When participants are blinded to as much as possible, the internal validity of the study is increased. However, when people are the individuals, ethics requirements often mean that they need to know they are in a study, and the purpose of the study.

Different individuals involved in the study can be blinded:

• A study can blind the participants to knowing what comparison group they are in.
• A study can blind the researcher to knowing what comparison group the study individuals are in.
• A study can blind the analysts to knowing what comparison group the individuals are in during analysis.

When as many participants are blinded as possible, the internal validity of the study is increased.

If only the participants are blinded, the study is called single blind.

If both the researchers and participants are blinded, the study is called double blind.

If the researchers, participants and the analyst are blinded, the study is called triple blind.

For clarity, we strongly recommend explicitly stating who or what is blinded. Blinding should be considered in all studies, when possible (and it is not always possible).

Blinding of participants does not just apply to people; it is also relevant with animals (Example 7.18 about Clever Hans).

Why might it be necessary to blind the analyst to the treatments being used?

Example 7.19 (Blinding) In a study comparing chest compressions with dominant and non-dominant hands of student paramedics,182 the article states that:

Participants were asked to participate in a study exploring general CPR performance but were blinded to the specific research question at any stage to reduce the chance of performance bias...

--- p. 2

Participants could not, however, be blinded to which group they were in (dominant hand on chest; non-dominant hand on chest). In this case, participants were only partically blinded.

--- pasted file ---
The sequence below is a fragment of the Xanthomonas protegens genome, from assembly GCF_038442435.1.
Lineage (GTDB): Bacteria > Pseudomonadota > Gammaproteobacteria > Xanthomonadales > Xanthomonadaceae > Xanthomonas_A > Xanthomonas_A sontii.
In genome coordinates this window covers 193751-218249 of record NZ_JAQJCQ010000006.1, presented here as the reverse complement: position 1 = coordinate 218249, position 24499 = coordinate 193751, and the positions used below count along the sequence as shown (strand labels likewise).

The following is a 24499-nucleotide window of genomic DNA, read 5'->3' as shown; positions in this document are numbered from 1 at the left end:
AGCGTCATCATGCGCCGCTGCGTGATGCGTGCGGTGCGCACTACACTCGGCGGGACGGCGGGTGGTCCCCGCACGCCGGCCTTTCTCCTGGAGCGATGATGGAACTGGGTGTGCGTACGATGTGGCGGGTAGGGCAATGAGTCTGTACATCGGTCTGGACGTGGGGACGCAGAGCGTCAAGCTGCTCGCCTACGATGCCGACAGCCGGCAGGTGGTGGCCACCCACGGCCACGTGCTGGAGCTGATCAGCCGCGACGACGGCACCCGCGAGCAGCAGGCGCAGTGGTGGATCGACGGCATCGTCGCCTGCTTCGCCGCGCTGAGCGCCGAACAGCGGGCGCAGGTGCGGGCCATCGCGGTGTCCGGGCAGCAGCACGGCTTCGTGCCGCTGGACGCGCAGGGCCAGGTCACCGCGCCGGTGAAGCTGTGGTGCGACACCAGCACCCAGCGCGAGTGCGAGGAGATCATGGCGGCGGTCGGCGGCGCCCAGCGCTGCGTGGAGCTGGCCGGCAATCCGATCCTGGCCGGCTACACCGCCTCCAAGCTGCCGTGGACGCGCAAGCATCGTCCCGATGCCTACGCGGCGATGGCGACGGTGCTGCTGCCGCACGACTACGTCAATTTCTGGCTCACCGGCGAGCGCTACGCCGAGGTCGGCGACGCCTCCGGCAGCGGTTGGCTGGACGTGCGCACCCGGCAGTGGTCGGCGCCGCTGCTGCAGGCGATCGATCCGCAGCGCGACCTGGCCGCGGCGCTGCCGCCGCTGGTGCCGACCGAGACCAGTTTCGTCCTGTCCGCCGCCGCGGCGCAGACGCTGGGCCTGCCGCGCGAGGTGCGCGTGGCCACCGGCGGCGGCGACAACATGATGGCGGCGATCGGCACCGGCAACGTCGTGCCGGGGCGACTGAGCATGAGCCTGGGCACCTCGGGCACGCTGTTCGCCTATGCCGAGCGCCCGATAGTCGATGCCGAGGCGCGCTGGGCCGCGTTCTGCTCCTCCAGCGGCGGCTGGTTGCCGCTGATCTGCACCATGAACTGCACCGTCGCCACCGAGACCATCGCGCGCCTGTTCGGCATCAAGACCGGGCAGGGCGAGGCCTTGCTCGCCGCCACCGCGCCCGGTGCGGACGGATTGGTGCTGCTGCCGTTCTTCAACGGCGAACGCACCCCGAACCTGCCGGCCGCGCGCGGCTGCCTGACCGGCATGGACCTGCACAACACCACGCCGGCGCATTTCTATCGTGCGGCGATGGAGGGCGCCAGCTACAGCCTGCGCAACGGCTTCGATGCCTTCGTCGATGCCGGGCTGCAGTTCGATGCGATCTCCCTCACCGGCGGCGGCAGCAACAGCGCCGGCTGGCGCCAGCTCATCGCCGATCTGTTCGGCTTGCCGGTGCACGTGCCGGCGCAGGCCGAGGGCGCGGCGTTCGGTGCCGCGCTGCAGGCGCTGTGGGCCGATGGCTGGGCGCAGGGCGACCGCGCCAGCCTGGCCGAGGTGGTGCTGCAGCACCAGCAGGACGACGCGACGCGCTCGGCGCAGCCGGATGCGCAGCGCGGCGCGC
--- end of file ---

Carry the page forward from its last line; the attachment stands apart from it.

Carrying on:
Later, the article reports that:

Data were analysed by a biostatistician blinded to group allocation.

--- p. 3

This means that the analyst was blinded to the treatments.

Example 7.20 (Double-blinding) In a cropping study comparing yields from modern and traditional cowpea crops in Tanzania, the researchers wanted to use a double-blind study.

To do so:

...it was important that the traditional and modern seed looked exactly the same---the seed types must be indistinguishable in terms of size and color.

While information about seed type may be gradually revealed as the crop matures in the field, this does not invalidate our design because key inputs were already provided.

Since the modern seed was treated with purple powder, we also dusted the traditional type, and clearly communicated this to the farmers---they knew that seed type could not be inferred from the color.

7.8 Design issues: Overview

In summary, issues to consider when designing a study, when possible, include:

• Minimising confounding (and lurking variables);
• Minimising the carryover effect;
• Minimising the Hawthorne effect;
• Minimising the placebo effect;
• Minimising the observer effect.